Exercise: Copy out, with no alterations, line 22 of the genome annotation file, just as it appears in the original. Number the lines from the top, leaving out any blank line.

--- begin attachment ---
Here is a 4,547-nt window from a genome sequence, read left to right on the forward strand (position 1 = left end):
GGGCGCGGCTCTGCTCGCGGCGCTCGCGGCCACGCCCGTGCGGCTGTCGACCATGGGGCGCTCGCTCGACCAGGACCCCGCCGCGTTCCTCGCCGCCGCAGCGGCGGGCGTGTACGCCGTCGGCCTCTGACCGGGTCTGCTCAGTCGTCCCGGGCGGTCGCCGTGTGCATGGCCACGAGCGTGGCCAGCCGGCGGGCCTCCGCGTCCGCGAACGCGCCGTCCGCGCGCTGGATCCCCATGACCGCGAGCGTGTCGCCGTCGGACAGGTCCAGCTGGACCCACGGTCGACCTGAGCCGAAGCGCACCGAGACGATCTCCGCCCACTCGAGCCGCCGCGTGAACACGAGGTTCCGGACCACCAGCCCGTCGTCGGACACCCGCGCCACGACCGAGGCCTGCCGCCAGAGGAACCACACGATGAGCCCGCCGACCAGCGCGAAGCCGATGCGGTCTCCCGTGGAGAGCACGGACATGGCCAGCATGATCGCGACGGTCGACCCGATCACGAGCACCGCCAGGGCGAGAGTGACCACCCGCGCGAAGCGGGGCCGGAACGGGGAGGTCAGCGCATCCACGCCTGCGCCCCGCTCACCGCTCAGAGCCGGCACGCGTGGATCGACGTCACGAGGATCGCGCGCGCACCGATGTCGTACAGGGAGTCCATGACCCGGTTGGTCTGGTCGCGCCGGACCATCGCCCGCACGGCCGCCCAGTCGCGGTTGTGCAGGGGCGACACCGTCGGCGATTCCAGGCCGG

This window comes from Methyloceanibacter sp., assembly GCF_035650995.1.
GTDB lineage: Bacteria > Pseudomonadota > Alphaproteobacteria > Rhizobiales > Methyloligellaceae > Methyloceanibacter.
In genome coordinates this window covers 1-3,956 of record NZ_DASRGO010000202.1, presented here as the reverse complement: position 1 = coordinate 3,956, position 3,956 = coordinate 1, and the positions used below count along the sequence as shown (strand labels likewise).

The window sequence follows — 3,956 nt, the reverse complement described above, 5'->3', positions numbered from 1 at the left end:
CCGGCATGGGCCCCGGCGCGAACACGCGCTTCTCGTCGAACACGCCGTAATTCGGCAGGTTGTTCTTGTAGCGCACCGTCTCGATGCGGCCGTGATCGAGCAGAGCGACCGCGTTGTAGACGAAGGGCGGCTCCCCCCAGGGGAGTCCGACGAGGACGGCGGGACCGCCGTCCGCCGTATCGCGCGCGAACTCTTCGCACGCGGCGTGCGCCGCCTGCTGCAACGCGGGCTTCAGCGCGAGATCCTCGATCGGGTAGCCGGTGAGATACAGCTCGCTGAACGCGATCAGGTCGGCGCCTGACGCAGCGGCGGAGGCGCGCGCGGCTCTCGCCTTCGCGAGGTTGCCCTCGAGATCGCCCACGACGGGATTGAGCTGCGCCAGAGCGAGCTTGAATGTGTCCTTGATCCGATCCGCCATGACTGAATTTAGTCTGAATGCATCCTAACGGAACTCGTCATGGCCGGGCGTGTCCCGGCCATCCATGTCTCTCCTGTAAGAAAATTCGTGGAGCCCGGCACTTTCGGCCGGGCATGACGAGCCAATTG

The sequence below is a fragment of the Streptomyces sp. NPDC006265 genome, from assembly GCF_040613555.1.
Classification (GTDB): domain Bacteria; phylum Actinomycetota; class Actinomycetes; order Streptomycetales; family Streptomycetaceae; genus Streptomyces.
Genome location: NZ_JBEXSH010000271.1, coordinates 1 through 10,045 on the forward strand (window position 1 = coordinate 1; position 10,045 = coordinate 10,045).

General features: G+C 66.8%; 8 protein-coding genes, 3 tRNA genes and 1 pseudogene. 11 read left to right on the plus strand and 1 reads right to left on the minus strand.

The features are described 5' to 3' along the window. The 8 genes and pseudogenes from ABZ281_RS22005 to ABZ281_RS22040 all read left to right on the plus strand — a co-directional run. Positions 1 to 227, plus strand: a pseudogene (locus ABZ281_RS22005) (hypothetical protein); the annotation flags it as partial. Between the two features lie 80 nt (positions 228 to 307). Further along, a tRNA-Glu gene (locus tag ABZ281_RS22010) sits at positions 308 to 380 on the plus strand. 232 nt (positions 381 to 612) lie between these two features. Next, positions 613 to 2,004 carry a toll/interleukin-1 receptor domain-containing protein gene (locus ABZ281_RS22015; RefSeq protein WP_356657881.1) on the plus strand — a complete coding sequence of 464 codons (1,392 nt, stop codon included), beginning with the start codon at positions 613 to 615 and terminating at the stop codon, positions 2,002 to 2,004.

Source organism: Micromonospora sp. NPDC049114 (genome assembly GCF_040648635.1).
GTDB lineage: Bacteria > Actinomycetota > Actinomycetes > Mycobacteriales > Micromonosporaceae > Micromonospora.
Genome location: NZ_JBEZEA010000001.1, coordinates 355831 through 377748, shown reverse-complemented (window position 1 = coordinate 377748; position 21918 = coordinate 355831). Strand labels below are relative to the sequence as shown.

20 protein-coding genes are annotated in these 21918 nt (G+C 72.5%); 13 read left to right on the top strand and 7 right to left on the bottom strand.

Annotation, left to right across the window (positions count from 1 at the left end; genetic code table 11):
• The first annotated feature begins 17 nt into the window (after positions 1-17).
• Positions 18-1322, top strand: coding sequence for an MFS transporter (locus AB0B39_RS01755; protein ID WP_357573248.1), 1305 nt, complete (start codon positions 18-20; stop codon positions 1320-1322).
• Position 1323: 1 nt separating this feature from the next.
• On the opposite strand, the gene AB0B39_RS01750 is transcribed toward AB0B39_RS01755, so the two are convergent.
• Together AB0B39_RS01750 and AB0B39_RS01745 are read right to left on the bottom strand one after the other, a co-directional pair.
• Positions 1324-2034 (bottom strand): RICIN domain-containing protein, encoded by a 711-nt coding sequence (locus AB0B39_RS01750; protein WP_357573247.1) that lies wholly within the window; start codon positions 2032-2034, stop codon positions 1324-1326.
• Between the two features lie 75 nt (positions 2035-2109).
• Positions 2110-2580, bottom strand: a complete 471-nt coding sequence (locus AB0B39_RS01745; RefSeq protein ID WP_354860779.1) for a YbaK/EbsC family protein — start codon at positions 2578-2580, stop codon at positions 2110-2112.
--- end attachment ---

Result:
• Together AB0B39_RS01750 and AB0B39_RS01745 are read right to left on the bottom strand one after the other, a co-directional pair.